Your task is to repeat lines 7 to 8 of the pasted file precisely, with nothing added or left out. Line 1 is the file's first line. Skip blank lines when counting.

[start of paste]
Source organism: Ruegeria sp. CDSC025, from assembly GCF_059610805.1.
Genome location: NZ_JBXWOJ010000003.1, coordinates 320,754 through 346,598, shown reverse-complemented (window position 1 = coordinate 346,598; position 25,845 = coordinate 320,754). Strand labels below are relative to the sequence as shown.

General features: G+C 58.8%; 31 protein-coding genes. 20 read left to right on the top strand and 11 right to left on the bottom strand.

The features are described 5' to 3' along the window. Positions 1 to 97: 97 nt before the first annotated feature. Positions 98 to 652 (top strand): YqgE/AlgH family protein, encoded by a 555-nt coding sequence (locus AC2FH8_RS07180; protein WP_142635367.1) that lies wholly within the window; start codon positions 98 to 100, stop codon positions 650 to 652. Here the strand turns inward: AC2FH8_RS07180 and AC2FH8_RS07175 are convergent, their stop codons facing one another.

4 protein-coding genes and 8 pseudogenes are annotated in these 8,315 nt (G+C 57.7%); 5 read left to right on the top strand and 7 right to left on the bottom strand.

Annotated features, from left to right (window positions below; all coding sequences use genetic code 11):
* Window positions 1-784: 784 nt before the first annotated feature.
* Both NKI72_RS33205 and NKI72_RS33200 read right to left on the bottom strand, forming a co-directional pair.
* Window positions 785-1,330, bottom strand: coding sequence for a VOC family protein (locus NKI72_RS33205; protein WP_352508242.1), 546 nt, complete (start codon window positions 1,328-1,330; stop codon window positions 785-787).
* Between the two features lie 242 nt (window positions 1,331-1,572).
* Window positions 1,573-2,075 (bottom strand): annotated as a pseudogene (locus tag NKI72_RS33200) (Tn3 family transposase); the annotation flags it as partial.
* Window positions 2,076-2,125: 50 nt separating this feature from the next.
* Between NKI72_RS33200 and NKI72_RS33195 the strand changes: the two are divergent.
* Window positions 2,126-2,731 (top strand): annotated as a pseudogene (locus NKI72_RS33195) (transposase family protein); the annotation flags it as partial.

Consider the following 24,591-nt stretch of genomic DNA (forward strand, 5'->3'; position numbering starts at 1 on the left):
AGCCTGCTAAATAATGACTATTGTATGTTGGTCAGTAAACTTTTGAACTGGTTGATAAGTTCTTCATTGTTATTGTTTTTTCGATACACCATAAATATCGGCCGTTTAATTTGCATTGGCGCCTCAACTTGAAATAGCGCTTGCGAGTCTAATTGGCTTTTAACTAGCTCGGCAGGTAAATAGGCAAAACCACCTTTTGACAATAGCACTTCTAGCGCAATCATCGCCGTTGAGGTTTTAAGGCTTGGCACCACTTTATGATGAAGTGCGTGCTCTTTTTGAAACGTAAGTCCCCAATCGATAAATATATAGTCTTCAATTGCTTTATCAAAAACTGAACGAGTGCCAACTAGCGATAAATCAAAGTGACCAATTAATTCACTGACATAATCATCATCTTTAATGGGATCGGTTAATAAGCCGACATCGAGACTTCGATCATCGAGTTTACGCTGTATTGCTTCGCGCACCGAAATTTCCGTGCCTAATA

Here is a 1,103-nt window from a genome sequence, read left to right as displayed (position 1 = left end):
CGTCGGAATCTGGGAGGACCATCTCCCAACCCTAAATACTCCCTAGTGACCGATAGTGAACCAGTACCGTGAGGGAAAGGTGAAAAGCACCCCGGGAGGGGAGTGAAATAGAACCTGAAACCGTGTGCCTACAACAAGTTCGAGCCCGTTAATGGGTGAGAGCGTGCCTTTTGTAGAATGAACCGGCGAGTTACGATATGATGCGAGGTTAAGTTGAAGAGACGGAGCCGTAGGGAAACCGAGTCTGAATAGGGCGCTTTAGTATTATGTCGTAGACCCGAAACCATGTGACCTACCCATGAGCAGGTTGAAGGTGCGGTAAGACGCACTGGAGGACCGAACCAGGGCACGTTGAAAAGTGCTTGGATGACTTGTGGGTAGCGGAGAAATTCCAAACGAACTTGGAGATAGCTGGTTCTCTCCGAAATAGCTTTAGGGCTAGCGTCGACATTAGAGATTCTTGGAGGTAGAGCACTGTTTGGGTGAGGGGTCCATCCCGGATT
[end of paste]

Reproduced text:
* Window positions 1-784: 784 nt before the first annotated feature.
* Both NKI72_RS33205 and NKI72_RS33200 read right to left on the bottom strand, forming a co-directional pair.